Featuring Chris Dukich, Senior Service Strategy Advisor & Product Lead, Enterprise Service Management
According to his LinkedIn profile, Chris Dukich is a visionary and problem solver that leads people and organizations to achieve their goals. The key is to fully understand business needs and the technologies that make them happen. As a well-rounded business professional and technologist, he identifies and communicates with all parties needed to turn big ideas into a reality.
Chris is another fellow Bentley ’11 alum who I have known since our junior year and have had the pleasure to keep in touch with after all these years. Knowing that he works in IT at a computer data storage company, I reached out to Chris and asked about his experience with ESNs, and he happily spoke to me for almost half an hour about using Jive for work. At MSLOC, Jive is used for educational purposes, providing an online space where students and faculty build a strong and robust learning community, so I was interested in learning how Chris used Jive in the workplace.
Collaborating with Others
As a Product Lead, Chris is often tasked with determining which features should go into the company’s internal software products and services, prioritizing the customization and implementation of these features, and communicating with the business, stakeholders, etc. Using Jive helps Chris and his team collaborate more effectively. For example, challenges he would often face include getting several colleagues to agree on which new features they wanted to showcase to the rest of the company and keeping everyone on his team on the same page. Their private team Jive group is a place for members to post questions and provide status updates; as a result, the platform contributes to fostering organic, real-time discussions both online and offline.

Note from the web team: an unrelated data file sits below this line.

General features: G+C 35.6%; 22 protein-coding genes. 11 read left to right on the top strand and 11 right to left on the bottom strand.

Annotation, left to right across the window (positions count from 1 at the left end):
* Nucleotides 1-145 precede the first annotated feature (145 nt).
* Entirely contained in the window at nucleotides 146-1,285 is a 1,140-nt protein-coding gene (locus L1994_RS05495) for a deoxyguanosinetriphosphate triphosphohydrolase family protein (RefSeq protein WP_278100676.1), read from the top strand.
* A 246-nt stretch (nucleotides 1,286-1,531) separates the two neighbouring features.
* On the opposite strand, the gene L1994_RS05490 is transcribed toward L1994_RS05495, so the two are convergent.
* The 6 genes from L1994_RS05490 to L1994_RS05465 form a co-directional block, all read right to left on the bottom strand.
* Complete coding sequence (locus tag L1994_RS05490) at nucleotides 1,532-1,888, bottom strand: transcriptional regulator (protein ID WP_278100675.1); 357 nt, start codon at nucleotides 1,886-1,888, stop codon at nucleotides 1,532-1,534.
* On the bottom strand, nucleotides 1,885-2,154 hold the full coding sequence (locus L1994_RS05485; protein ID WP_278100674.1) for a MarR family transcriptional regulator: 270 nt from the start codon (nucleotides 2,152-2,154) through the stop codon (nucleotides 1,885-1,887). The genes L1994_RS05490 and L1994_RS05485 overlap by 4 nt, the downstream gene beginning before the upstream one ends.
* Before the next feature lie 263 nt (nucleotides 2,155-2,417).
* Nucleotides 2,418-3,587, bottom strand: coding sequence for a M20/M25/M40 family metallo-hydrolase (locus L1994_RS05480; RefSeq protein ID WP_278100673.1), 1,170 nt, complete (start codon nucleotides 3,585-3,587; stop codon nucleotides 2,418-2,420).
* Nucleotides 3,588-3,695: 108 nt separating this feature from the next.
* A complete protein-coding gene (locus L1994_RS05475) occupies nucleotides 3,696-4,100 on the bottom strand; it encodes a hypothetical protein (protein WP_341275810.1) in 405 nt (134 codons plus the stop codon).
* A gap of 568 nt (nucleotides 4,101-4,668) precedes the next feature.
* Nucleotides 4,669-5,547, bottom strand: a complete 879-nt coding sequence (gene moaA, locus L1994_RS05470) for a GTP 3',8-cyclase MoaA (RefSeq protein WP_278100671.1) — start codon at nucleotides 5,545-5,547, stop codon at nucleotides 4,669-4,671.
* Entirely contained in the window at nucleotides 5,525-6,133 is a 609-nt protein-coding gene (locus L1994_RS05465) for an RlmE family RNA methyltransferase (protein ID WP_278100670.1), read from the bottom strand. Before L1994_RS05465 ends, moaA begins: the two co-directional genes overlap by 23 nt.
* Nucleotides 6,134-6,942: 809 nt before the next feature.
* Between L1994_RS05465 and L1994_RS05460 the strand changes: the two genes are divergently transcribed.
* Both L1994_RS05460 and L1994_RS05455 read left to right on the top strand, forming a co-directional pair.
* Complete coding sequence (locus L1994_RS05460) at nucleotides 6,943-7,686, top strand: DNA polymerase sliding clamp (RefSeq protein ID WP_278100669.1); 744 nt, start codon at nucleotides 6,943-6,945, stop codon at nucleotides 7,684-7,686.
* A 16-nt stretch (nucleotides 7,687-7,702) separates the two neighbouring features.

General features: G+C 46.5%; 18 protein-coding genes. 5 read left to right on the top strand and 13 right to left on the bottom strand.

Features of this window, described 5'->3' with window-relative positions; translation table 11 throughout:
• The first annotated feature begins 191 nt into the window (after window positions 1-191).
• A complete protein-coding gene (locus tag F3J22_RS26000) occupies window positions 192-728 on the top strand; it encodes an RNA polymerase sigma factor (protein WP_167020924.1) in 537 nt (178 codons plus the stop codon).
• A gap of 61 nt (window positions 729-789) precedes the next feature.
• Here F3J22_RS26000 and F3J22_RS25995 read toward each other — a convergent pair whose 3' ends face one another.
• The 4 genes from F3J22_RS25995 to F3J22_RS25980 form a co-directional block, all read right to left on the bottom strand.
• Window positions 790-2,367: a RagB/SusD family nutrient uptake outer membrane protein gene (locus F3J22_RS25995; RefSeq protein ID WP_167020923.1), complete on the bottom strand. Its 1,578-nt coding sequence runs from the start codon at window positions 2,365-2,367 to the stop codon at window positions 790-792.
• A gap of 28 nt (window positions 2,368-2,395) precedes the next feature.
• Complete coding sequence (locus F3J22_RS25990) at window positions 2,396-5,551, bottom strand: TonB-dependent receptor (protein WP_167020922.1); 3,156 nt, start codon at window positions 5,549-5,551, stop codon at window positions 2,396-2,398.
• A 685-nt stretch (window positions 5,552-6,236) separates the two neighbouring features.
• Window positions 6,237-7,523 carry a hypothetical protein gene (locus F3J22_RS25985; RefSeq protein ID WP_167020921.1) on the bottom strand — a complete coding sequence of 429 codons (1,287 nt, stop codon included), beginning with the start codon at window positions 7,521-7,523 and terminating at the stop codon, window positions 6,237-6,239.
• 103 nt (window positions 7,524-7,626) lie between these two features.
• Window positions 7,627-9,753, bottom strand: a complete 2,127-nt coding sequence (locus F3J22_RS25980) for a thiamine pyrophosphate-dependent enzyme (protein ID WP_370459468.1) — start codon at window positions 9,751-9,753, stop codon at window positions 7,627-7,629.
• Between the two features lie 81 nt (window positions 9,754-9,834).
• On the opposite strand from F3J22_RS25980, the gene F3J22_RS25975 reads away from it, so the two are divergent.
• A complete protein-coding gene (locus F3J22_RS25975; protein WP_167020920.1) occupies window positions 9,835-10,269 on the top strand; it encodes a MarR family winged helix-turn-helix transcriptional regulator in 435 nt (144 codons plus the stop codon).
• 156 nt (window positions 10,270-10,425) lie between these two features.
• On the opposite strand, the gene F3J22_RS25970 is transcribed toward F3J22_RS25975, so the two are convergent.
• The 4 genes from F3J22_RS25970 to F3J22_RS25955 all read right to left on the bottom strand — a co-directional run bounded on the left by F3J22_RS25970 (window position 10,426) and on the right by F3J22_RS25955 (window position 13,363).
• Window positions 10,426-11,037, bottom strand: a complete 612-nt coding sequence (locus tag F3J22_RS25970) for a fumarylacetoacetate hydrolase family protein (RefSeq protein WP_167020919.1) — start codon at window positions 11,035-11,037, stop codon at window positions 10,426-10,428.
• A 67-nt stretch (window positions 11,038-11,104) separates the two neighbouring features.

In the past, the company had a very formal structure consisting of multiple layers of reviews. By the time the final approval was received, too much time had passed. With Jive, a less formal environment has been created. Chris and his team are empowered to advertise real-time what they are working on, including highlighting all the new features of their internal products and services as soon as their projects go live.
Fortunately, employees at the company were already very active on Jive. The company initially had an intranet separate from its main internal home page, then about a year ago, they migrated everything into Jive. “This was a big step forward,” said Chris, “now anyone can create groups, post content, and become more involved and engaged within the company.” While Chris doesn’t know the numbers off the top of his head, he believes Jive usage increased ~50 to 60% once it became the company’s main internal site.
Chris and his team can easily create awareness of their internal projects simply by posting an update to the all-company feed and marking the update as “Top & Trending”. Their updates typically include a link to the team’s Jive stream, which is accessible to all employees. Their stream allows employees to ask questions and find answers about the internal products and services and receive overall tech support.
“Jive is an effective tool to get the word out, engage people in conversation, and encourage employees to vote on things,” explained Chris, “leadership even uses banners on the homepage to communicate key changes throughout the company.” Company-wide and business unit changes that have taken place include several re-organizations due to mergers & acquisitions, benefit plan revisions, and construction updates. Change often brings resisters to change, and some employees are not afraid to voice out their opinions on Jive. This is actually beneficial because designated moderators are able to address concerns almost instantly and manage change more effectively; change agents are also able to more easily identify change champions who can help sustain the changes executed.